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Convicted killer of wife, 2 sons appeals

Published: Monday, Feb. 10, 2014 11:17 p.m. CST
Caption
(AP file photo)
Murder suspect Christopher Coleman (center) is escorted to the Perry County Courthouse in Pinckneyville, Ill., during his trial April 12, 2011. Coleman, who is now serving life in prison for the 2009 southwestern Illinois killings of his wife and their two young sons, is asking for his convictions to be tossed on claims that decisions by the trial judge prejudiced jurors against him.

ST. LOUIS – A man serving life in prison for the 2009 killings of his wife and their two young sons in southwestern Illinois has asked a state appellate court to toss out his convictions, claiming decisions by the trial judge fanned juror bias against him.

Christopher Coleman, 37, argues in a 62-page petition filed with the Mount Vernon, Ill.-based 5th District Appellate Court that jurors were wrongly allowed to see excessive numbers of videos and photographs of Coleman and his lover, making them substantially prejudicial due to their “lurid and disgusting character.” The images, the appeal claimed, “had a strong tendency to produce intense disgust and antagonism” toward Coleman.

Prosecutors insisted Coleman carried out the killings in the family’s lakeside Columbia home southeast of St. Louis to further his tryst and keep a high-paying security job with televangelist Joyce Meyer’s global ministry without getting a divorce, and that Coleman staged the crime scene.

Coleman, a former Marine who was working as the bodyguard for Meyer, was convicted in May 2011 of charges that he strangled his wife and two sons, ages 11 and 9, in their beds – a case that tantalized much of the St. Louis region, given its mix of religion, adultery and violence.

Coleman’s appeal, while broadly arguing prosecutors didn’t sufficiently prove their case, said the prosecution’s theory that Coleman strangled wife Sheri Coleman “because he couldn’t seek a divorce from her, for job reasons” wrongly relied on repetitive hearsay testimony that his wife wouldn’t have accepted a divorce. The appeal called that harm to Coleman “substantial,” noting “the affair was one thing [but] it did not have to result in the end of the marriage” as prosecutors submitted.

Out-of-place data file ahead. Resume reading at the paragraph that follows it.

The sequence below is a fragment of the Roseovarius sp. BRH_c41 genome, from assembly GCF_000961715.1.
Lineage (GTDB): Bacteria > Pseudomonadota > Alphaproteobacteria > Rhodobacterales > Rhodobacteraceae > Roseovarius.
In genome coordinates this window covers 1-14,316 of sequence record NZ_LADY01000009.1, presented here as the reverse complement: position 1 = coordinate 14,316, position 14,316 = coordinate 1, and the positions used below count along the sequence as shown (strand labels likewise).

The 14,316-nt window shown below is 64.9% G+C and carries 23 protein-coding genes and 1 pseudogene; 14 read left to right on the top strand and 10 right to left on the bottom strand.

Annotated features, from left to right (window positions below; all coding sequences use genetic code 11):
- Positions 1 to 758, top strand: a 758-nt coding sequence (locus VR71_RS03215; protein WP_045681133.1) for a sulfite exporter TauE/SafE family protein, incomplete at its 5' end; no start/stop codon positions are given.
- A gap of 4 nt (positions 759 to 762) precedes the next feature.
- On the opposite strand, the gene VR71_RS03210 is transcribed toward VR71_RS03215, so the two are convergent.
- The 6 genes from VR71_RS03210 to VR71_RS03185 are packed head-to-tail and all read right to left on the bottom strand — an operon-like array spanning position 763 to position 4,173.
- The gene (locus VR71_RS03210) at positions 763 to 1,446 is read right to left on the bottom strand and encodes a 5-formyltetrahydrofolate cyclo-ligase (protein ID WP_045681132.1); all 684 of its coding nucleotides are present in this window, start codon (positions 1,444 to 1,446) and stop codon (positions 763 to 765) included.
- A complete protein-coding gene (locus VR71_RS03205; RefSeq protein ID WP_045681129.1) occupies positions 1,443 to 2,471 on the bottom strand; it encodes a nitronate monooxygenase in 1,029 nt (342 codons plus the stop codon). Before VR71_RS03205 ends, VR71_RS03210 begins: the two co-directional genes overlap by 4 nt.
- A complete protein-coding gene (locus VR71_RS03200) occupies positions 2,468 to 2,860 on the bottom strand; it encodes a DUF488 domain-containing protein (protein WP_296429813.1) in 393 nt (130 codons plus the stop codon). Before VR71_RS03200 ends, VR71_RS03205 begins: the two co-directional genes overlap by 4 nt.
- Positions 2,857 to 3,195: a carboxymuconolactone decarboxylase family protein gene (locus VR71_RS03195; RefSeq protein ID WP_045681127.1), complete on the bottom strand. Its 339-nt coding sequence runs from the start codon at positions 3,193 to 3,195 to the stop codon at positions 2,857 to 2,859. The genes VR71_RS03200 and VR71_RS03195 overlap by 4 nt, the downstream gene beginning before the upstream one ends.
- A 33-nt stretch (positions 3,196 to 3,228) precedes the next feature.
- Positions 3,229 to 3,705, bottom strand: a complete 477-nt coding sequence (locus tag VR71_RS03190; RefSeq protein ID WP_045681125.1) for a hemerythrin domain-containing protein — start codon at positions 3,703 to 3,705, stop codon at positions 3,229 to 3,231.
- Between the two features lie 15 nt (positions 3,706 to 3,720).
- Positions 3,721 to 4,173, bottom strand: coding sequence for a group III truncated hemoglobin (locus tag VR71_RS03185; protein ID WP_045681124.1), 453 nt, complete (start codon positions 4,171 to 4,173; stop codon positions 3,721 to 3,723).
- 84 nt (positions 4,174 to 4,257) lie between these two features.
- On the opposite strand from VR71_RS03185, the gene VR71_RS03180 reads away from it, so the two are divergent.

“It’s our belief there are a number of equally egregious errors in the admission of evidence by the trial court that shouldn’t have happened,” Coleman’s appellate attorney, Peter Wise, told The Associated Press on Monday from his office in Springfield, Ill. “Really the issue that’s powerful for Mr. Coleman is the cumulative effect of these errors.”

A message was left Monday seeking comment from Sharon Shanahan, an Illinois Appellate Prosecutor’s Office attorney who has until March 31 to file a response to Coleman’s appeal.

Prosecutors at trial displayed for jurors crime-scene and autopsy photos, as well as pictures depicting an obscene phrase found spray-painted in red on the home’s wall and on one of the boys’ bedding – vandalism jurors concluded Coleman staged to make the slayings look like the work of an intruder, perhaps a stalker critical of Meyer.

Prosecutors argued Coleman spent months setting up the killings by sending himself threatening emails.

While acknowledging Coleman’s affair, his attorneys argued at trial there was no physical evidence directly linking him to the killings, and much of the testimony – including that involving comparisons of Coleman’s writing samples and the graffiti – was unscientific and meaningless.

Coleman’s appeal questions the veracity of experts whose testimony linked Moore to the spray-painted messages.

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